This month, our legal experts delve into the mysteries of the NEC standard form, early warning and compensation, and look at whether you can sue a local authority that doesn't give you the job even though you entered the lowest bid
The NEC in close detail
In an NEC contract, can an early warning notice (clause 16), be deemed to be notice of a compensation event (clause 6), even if the words "compensation event" aren't used?

The essence of the NEC contract is one of the parties working together in the spirit of trust, and it uses simple language. The problem with its simplicity is that, if taken literally and applied without common sense, many of its provisions won't work and others will be grossly unfair.

On strict interpretation, clause 13.7 says a valid early warning notice or notification of a compensation event must be communicated separately from other communications. The purpose, presumably, is to avoid an important notifications being overlooked. The interpretation given to this clause is that separate, distinct communications are required. Even where, say, a project manager gives an instruction under clause 61.1, he would also be required separately to notify the contractor that a compensation event had occurred and separately to instruct that a quotation be submitted.

It seems likely, therefore, that a communication headed "early warning notice", even though dealing with the same "event" as the compensation event, would not be deemed to be a notification of that compensation event.

However, having said that, the parties should be co-operating, and one of the main facets of the compensation event provisions is the need for their early notification. The words of clause 63.4 are there to protect the employer from losing the opportunity to mitigate the effects of an event where there has been a failure by the contractor to give an early warning of it. But the words are not clear: do they relate only to the service of an early warning notice or also to separate notice of the compensation event? The point that can be made is that the employer has sustained no prejudice through the contractor's failure to serve a separate notice of the compensation event, given that it was made aware of the event at a much earlier stage, through the early warning notice.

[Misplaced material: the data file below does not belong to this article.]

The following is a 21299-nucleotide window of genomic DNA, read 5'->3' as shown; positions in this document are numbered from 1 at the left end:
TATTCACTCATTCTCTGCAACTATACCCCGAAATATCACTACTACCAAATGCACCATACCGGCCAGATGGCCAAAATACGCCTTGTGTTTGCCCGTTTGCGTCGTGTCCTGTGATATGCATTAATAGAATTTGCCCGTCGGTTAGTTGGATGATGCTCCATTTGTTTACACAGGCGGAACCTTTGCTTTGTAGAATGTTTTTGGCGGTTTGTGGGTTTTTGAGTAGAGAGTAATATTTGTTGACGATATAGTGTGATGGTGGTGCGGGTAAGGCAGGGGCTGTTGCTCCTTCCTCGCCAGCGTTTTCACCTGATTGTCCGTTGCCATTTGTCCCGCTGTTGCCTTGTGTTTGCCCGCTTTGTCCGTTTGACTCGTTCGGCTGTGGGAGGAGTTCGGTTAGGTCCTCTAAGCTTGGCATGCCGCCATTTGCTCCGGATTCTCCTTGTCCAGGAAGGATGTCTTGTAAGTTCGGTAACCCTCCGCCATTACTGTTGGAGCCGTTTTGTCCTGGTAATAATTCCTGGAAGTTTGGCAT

Furthermore, it remains a matter of debate as to the effect of a failure by a contractor to notify a compensation event under clause 61.3 – that is, within two weeks of becoming aware of it. Whatever the intention of clause 61.3, it does not expressly prohibit notification of a compensation event at whatever time the contractor chooses. Also, note that clause 61.4, which lists the circumstances in which the contract price and completion date remain not changed, does not include in its list the late notification of an event.

If not, under clause 60.1.6, can a project manager's failure to reply to an early warning to a specific event then invoke a compensation event when it is known they have not replied? If the project manager does not reply to a communication from the contractor within the period required by the contract, then that would be a compensation event. However, under clause 16, there appears to be no requirement for a project manager to reply to an early warning notice and so, there is no time period required under the contract.

Although it may be a technical breach of clause 10.1, requiring the project manager to act in a spirit of mutual trust and co-operation, it is likely that such a duty is nothing more than a duty not to act in bad faith.

The event for which you are seeking extra payment or time will presumably be the event that was the subject of the early warning, and not the circumstances that have followed – that is, no response from the project manager to the early warning notice. Although the project manager, in failing to respond, did not take the opportunity to mitigate the costs of that event, the failure to respond is unlikely to be the cause of a claim by the contractor for time or money.

Who gets to bid?

As we found out to our cost, there is no provision in the Public Services Contracts Regulations that requires a local authority to select as tenderers those who submit the “most economically advantageous application”. However, a precedent was established in Denmark in 1996 that it is acceptable under the European procurement regime for authorities to maximise competition by selecting a cross-section of tenderers, providing they all meet minimum standards. Does the authority that failed to select us as tenderer have a case to answer?

The PSCR allows contracting authorities decide for themselves on what their minimum standards are, but these must be justifiable and not arbitrary. The most common method for producing a tender shortlist is to use relative financial, economic and technical scoring, and to select the bidders that gets the best scores. The general view is that relative scoring should be permissible, providing it does not discriminate on the grounds of nationality. On the assumption that the use of relative scoring in this has not involved any discrimination and is related to the ability to successfully complete the contract, it appears that the contracting authority in question has undertaken its selection process in accordance with the requirements of the PSCR and established market practice.